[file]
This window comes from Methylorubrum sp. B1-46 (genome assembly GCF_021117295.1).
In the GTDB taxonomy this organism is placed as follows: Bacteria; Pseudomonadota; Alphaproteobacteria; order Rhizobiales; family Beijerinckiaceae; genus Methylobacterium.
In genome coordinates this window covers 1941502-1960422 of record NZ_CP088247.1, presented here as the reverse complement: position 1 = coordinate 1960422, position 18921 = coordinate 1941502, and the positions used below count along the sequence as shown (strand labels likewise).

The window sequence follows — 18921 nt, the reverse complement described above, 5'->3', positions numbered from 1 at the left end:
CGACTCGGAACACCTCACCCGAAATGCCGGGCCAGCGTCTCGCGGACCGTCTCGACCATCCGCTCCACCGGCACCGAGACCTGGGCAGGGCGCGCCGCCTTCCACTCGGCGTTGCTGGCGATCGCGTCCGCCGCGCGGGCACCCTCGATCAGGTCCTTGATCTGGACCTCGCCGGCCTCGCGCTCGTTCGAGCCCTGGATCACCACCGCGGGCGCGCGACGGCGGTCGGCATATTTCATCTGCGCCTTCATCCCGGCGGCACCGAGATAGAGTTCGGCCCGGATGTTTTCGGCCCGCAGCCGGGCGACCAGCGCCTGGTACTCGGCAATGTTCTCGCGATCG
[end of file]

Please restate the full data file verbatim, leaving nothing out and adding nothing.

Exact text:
This window comes from Methylorubrum sp. B1-46 (genome assembly GCF_021117295.1).
In the GTDB taxonomy this organism is placed as follows: Bacteria; Pseudomonadota; Alphaproteobacteria; order Rhizobiales; family Beijerinckiaceae; genus Methylobacterium.
In genome coordinates this window covers 1941502-1960422 of record NZ_CP088247.1, presented here as the reverse complement: position 1 = coordinate 1960422, position 18921 = coordinate 1941502, and the positions used below count along the sequence as shown (strand labels likewise).

The window sequence follows — 18921 nt, the reverse complement described above, 5'->3', positions numbered from 1 at the left end:
CGACTCGGAACACCTCACCCGAAATGCCGGGCCAGCGTCTCGCGGACCGTCTCGACCATCCGCTCCACCGGCACCGAGACCTGGGCAGGGCGCGCCGCCTTCCACTCGGCGTTGCTGGCGATCGCGTCCGCCGCGCGGGCACCCTCGATCAGGTCCTTGATCTGGACCTCGCCGGCCTCGCGCTCGTTCGAGCCCTGGATCACCACCGCGGGCGCGCGACGGCGGTCGGCATATTTCATCTGCGCCTTCATCCCGGCGGCACCGAGATAGAGTTCGGCCCGGATGTTTTCGGCCCGCAGCCGGGCGACCAGCGCCTGGTACTCGGCAATGTTCTCGCGATCG